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Author Topic: LORD MAHAVIRA By Prof. Vaman H. Pandit (Continued from August 1074)  (Read 6548 times)

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Offline JR

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According to the Jain religion, the best way to begin the study of their religion is through the stories of the Tirthankara. Par. svanatha was the twenty-third and Mahavira was the twenty-fourth. But the Jains have legends regarding each one of them and a student of Jainism ought to study all these legends in order to obtain the precise knowledge about the sacred faith.

(1) The first Tirthankara was born when the world had passed out of its happiest stage and was in the era of Susama Dusama. A Rajput king had a little son born to him, whom his mother called Risabhadeva, because in her dream she had seen a bull (Risabha) coming towards her. Risabhadeva (also called Adinatha) taught men seventy-two arts and women sixty-four, for these have only to be skilled in domestic and not in literary and industrial crafts; but his great glory lies in the fact that he first taught men the Jain faith. Risabhadeva had one hundred sons (among whom was the famous king Bharat); The first Tirthankara attained moksha from Astapada (or Kailasa) in the Himalayas.
(2) The second Tirthankara, Ajitanatha, was born in Ayodhya. After his birth all his father's enemies were conquered (jita), hence his name 'the invincible one'. He was born in the period called Dusama Susama, and all the remaining Tirthankara were born in the same period. His sign, which one sees on all his images in the temples, is an elephant. During his life he himself earned the tit e of Victorious, for he was so devout an ascetic that he was beaten by none in performing austerities.
(3) The third Tirthankara was born in Sravasti of Rajput parents. His emblem is the horse.
(4) The fourth Tirthankara Abhinanda was born in Vanita, where his parents, Samvara and Siddartha Rani ruled. He attained moksa accompanied by a thousand monks, as indeed, did all the first eleven Tirthankaras except Suparsvanatha Abhinandana has the ape for his sign.
(5) The fifth Tirthankara, Sumatinatha, was born in Kankanapura, where his father, a Rajput named Megharatha, was king; his mother's name was Sumangala. This Tirthankara's sign is sometimes given as a red goose, but others say it is a red partridge.
(6) Susima, the mother of the sixtn Tirthankara, Padmaprabhu longed before his birth to sleep on a bed of red lotuses (Padma), with the result that her son was always of the colour of a red lotus, which flower he took for his emblem. His father, Dhara, was the Rajput king of Kausambi.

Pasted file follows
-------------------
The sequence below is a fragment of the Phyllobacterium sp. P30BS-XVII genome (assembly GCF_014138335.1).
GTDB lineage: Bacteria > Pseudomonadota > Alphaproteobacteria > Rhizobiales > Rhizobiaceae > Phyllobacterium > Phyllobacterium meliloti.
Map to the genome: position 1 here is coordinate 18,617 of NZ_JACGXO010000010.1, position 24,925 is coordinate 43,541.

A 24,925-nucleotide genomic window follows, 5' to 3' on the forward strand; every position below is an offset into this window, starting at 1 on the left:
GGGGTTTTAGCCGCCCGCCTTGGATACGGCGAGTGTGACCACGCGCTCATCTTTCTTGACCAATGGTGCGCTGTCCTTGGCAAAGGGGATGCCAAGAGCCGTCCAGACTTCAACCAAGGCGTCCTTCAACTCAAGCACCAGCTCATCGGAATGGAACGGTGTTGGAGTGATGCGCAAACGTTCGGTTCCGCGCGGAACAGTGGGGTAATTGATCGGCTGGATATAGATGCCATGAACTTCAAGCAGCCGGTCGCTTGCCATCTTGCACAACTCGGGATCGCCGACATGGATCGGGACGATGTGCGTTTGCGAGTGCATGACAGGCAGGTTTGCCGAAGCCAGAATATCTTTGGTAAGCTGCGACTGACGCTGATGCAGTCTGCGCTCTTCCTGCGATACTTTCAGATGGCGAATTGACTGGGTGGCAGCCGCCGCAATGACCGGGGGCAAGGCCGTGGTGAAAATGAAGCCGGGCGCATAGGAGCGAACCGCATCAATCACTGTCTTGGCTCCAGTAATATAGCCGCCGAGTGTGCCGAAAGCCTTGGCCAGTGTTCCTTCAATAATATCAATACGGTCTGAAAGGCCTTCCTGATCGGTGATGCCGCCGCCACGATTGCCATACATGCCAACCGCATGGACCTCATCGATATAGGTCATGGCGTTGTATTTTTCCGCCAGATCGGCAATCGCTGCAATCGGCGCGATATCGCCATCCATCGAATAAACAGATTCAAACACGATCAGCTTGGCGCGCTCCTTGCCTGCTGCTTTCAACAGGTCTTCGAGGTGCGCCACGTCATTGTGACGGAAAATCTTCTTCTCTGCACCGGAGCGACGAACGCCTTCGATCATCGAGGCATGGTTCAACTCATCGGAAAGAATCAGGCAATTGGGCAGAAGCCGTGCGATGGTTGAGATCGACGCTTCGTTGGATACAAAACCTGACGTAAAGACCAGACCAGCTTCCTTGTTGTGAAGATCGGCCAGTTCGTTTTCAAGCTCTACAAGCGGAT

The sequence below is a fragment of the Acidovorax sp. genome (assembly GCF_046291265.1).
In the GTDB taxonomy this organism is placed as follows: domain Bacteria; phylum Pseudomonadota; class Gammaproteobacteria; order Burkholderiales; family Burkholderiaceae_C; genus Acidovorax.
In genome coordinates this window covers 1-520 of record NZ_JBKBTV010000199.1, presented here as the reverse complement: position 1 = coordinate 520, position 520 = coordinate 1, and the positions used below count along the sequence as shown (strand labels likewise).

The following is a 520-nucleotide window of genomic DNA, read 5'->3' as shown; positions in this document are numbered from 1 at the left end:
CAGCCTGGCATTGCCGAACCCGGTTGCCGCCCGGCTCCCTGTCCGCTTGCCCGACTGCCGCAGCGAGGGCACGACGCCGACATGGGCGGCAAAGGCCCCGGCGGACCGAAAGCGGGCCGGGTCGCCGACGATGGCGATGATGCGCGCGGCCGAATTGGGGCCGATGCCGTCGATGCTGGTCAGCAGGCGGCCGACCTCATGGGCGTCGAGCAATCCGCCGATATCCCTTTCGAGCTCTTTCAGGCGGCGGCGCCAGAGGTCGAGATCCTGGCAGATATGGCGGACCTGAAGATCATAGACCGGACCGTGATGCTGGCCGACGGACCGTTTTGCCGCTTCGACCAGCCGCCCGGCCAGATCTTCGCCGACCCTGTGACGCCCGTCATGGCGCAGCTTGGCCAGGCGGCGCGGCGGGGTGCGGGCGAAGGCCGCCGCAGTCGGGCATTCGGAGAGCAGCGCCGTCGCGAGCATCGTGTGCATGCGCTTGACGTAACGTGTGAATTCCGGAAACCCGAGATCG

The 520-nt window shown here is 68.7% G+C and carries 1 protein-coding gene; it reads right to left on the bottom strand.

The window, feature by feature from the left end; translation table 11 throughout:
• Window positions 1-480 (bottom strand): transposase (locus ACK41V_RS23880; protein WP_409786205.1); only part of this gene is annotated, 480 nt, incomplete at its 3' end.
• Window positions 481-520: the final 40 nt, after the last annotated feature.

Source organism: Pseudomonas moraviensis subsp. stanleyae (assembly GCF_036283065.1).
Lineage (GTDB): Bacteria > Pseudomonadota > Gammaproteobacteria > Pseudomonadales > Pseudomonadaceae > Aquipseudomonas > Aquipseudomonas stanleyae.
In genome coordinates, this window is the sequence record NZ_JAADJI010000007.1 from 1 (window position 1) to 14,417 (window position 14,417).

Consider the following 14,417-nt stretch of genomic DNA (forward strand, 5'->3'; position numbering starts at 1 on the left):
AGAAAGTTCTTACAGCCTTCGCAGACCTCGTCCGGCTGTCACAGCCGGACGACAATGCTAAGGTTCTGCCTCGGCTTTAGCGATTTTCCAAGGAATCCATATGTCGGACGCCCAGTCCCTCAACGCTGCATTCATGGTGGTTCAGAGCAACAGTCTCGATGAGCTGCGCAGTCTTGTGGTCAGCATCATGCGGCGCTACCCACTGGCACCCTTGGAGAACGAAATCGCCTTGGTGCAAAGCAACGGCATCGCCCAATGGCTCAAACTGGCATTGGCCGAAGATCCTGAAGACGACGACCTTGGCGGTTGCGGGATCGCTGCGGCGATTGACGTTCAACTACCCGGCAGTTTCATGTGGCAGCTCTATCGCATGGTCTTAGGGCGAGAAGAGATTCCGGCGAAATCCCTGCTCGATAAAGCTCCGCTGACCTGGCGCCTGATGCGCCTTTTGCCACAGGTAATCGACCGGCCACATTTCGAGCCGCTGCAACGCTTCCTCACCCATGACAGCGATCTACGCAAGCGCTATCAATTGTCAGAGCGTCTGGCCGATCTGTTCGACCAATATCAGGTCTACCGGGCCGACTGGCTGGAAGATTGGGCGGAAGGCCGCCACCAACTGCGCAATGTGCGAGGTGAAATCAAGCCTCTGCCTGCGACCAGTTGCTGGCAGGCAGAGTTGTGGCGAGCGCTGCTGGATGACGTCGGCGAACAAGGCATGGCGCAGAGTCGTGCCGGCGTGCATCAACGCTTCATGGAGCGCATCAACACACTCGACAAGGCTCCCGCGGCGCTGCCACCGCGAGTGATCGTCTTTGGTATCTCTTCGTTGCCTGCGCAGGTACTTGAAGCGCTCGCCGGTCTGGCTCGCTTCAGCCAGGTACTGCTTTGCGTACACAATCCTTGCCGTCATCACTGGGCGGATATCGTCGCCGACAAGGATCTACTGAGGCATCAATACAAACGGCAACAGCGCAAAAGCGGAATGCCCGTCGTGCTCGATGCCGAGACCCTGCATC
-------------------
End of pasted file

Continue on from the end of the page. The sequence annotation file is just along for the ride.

(7) The father of the seventh Tirthankara was the Rajput king of Banares; but his queen suffered from leprosy in both her sides. This dreadful-disease was cured (before) the child's birth, so he was given the name of Su (good) Parsva (side). His emblem is the Swastika.
(8) The eighth Tirthankara was son of the Rajput king of Chan-drapuri. The moon was his emblem, and he was called Chandra-prabhu.
(9) The ninth Tirthankara is called Suvidhinatha. But as his teeth were so beautiful that they resembled the buds of an exquisite flower (Puspa) he was also called Puspadanta. There is a dispute over his emblem; the Svetambara say it is the crocodile, while certain Digamber say it is the crab,
(10) The tenth Tirthankara was son of Rajput king of Bhaddila-pura. His name was Sitalanatha, Lord of Coolness. His sign is the Srivatsa Swastika or according to the Digambara, the Ficus religiosa.
(11) King Visnudeva, who ruled in Simhapuri, possessed a most beautiful throne, but unfortunately an evil spirit took up his abode in it, so that no one dare sit there. His wife, however, so longed to sit on it that she determined to do so at any risk; to every one's astonishment she was quite uninjured, so, when her son was born, he was named Sreyamsanatha, the Lord of Good, for already he had enabled his mother to cast out an evil spirit and so do a world of good (Sreyamsa). His sign is the rhinoceros;